Greater Outdoors Project Giving $50k to Best NonProfit (Video)
There's a competition going on! The Greater Outdoors Project is rewarding nonprofit organizations that work towards preserving, protecting and providing access to America's great outdoors. In conjunction with Planet Green, the project's creator, Redwood Creek is giving away a $50,000 grant to the best project. And, our very own Graham Hill is one of the judges. The finalists have already been chosen. Check them out!
Top Five Projects
WildEarth Guardians, Santa Fe, New Mexico
Santa Fe River Restoration Project: WildEarth Guardians' "Stream Team" will restore a 3-mile portion of the city of Santa Fe's namesake river as part of the celebration for Santa Fe's 400th anniversary as the oldest city in the United States. The particular area restoration area is in a beautiful, scenic canyon found just south of Santa Fe. It also proposes building a trail for pedestrian and equestrian traffic that will reconnect the community with the river. This stretch of river is well suited to volunteer days because of its visibility in the community and the resources it contains. Trail restoration could include educational kiosks about what a community-based restoration vision can accomplish.
Timing: June 2009 to May 2010
$50K funding: site preparation/equipment, outreach materials, E-communication, volunteer day costs, outreach coordinator salary
Arizona Trail Association, Tucson, Arizona
Creation of Trailhead and five miles of trail: The Arizona Trail is a 800-plus mile scenic trail across Arizona from Mexico to Utah. Building the trailhead and five-mile trail will complete the first-ever Arizona statewide trail, a valuable addition to its national roster of long-distance trails. Because of Arizona's exploding population and Tucson's suburban development toward the edges of Saguaro National Park, access into this wilderness is urgently needed. The trail will route people away from the sensitive Rincon Creek, an ephemeral desert water source bordered with high quality riparian habitat. With this trail alignment, users will traverse past the creek into the foothills quickly, and not disturb the area. Because the planned section is in a wilderness area, it must all be built by hand.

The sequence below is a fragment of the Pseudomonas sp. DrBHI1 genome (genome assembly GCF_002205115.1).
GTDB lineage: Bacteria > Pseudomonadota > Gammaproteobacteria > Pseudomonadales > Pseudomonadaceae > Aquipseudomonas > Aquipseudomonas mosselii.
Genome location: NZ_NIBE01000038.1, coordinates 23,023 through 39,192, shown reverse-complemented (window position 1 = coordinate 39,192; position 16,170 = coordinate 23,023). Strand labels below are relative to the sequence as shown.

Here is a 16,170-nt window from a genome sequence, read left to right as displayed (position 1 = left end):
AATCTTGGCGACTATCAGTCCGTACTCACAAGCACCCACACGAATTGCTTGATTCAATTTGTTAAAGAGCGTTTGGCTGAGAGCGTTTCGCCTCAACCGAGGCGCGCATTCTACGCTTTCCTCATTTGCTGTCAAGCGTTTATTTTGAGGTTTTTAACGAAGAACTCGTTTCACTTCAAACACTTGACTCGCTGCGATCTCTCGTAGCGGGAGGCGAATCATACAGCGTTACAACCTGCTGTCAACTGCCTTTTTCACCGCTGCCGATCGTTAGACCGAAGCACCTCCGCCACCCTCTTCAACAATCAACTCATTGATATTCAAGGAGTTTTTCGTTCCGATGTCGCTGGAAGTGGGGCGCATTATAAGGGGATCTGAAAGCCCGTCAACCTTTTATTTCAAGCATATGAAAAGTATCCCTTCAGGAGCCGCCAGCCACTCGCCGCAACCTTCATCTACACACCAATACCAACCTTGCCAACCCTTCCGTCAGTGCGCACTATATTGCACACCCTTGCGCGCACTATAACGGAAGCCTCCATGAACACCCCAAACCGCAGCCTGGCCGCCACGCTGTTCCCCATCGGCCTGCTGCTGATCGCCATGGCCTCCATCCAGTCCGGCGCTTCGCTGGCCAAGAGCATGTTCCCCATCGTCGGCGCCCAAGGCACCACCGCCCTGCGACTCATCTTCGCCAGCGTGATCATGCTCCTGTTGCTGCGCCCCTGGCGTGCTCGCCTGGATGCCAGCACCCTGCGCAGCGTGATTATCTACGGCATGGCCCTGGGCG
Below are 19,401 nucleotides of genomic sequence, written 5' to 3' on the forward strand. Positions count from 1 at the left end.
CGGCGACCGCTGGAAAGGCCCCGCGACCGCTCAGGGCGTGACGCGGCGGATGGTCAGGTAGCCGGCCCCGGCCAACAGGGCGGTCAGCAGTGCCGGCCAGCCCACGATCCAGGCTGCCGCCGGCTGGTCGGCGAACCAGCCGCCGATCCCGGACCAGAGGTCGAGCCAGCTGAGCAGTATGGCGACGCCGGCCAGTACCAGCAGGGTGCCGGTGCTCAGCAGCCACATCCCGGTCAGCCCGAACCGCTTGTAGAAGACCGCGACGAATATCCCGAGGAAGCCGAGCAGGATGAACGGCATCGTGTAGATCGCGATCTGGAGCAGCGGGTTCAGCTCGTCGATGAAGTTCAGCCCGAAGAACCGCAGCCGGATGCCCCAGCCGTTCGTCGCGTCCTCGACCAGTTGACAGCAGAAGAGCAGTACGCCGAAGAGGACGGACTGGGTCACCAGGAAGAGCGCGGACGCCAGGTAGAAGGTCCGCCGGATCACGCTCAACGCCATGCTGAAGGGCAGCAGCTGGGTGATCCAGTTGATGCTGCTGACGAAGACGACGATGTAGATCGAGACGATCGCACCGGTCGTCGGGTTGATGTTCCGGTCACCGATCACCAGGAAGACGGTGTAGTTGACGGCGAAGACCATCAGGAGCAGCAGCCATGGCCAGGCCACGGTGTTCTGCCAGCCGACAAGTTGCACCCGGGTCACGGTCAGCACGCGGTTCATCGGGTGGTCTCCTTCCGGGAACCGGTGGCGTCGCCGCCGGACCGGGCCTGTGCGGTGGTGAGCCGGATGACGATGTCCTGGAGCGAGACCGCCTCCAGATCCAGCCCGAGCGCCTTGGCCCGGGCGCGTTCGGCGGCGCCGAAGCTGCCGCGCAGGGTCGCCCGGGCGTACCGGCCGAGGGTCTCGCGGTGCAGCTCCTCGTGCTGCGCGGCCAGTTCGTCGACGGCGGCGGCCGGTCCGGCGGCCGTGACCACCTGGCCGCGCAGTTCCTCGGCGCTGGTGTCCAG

Timing: Six-month timeframe
$50K funding: paid trail crews, volunteers, kiosks, signage
Conserve Wildlife Foundation of New Jersey, Cape May, New Jersey
Ponderlodge Golf Course Wildlife Habitat Restoration: Conserve Wildlife Foundation of New Jersey will partner with the Department of Environmental Protection to carry out the habitat restoration needed at the Ponderlodge site, a property that functioned as a golf course prior to being purchased for open space in 2006. Its location on the Cape May Peninsula makes this site part of the world renowned Cape May Stopover. The design of this project maximizes the site for use by wildlife and people for outdoor recreation, wildlife viewing and environmental education and could result in a showcase project that receives high visitation.
Timing: June 2009 to November 2009
$50K funding: salary benefits, admin costs, habitat treatments and educational material
National Forest Foundation, Cascade Mountains, Central Oregon
Providing Access to newly restored River Whychus: National Forest Foundation (NFF) will create trails to the 20-mile Whychus Creek, featuring a remote riverside, waterfalls, and deep channels in basalt rock. Recreation activity is growing, so NFF will establish trails to the river that follow the most appropriate path, maximizing the visitor experience while protecting natural resources. These new trails will cover at least 10 miles, intersecting with existing trails and mountain bike routes. Twenty miles of inappropriate, user-created trails will be obliterated and restored. Ten acres of native species will be replanted to enhance streamside habitat. NFF will engage volunteers in the implementation of this project through its Friends of the Forest Days events.
Timing: June 2009 to May 2010
$50K funding: trail construction, planting of native vegetation, cleaning/protecting of cultural resource sites, two "Friends of the Forest" volunteer days
Friends of City Park, New Orleans, Louisiana
Couturie Forest & Arboretum Restoration Project: Friends of City Park will fund over 19 acres of ecosystem in Couturie Forest. Before Hurricane Katrina destroyed it, the forest featured a mile of trail where visitors could view a variety of fauna, including species of songbirds, ducks, owls and pelicans. The Forest is located in New Orleans City Park, a 33-acre natural refuge where urbanites go to fish and bird watch in the solitude of the woodland. The grant would enable Friends of City Park provide visitors with easy access to these unique and important ecosystems. Reestablishment would include 12 acres of Bottomland Hardwood Forest, three acres of Riparian Forest, two acres of Upland Hardwood Forest and 2.2 acres of Coastal Prairie.
Timing: November 2009 through December 2010
$50K funding: four ecosystems in over 19 acres of land
From now until May 31, 2009, you can vote for your favorite nonprofit via text message or online. The winner will be announced during the summer.
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